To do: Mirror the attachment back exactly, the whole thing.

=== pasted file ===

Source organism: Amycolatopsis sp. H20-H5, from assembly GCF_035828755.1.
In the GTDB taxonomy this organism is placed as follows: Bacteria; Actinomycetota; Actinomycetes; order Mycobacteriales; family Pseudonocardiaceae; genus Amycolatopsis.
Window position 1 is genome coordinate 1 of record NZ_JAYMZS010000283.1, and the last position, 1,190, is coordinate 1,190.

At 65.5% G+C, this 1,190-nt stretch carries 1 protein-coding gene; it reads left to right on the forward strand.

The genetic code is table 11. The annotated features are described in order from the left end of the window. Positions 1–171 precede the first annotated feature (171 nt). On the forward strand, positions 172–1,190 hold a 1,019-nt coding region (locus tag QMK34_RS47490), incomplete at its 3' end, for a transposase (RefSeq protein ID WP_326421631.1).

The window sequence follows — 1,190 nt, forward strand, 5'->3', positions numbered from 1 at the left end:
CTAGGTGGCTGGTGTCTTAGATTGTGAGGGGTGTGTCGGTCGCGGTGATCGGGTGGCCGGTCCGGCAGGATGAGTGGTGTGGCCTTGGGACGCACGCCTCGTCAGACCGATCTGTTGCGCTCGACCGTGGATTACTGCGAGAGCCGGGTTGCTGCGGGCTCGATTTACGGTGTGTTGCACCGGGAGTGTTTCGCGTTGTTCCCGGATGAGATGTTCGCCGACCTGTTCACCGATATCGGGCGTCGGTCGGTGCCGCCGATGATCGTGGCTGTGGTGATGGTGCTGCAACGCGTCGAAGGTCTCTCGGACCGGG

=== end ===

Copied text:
Source organism: Amycolatopsis sp. H20-H5, from assembly GCF_035828755.1.
In the GTDB taxonomy this organism is placed as follows: Bacteria; Actinomycetota; Actinomycetes; order Mycobacteriales; family Pseudonocardiaceae; genus Amycolatopsis.
Window position 1 is genome coordinate 1 of record NZ_JAYMZS010000283.1, and the last position, 1,190, is coordinate 1,190.

At 65.5% G+C, this 1,190-nt stretch carries 1 protein-coding gene; it reads left to right on the forward strand.

The genetic code is table 11. The annotated features are described in order from the left end of the window. Positions 1–171 precede the first annotated feature (171 nt). On the forward strand, positions 172–1,190 hold a 1,019-nt coding region (locus tag QMK34_RS47490), incomplete at its 3' end, for a transposase (RefSeq protein ID WP_326421631.1).

The window sequence follows — 1,190 nt, forward strand, 5'->3', positions numbered from 1 at the left end:
CTAGGTGGCTGGTGTCTTAGATTGTGAGGGGTGTGTCGGTCGCGGTGATCGGGTGGCCGGTCCGGCAGGATGAGTGGTGTGGCCTTGGGACGCACGCCTCGTCAGACCGATCTGTTGCGCTCGACCGTGGATTACTGCGAGAGCCGGGTTGCTGCGGGCTCGATTTACGGTGTGTTGCACCGGGAGTGTTTCGCGTTGTTCCCGGATGAGATGTTCGCCGACCTGTTCACCGATATCGGGCGTCGGTCGGTGCCGCCGATGATCGTGGCTGTGGTGATGGTGCTGCAACGCGTCGAAGGTCTCTCGGACCGGG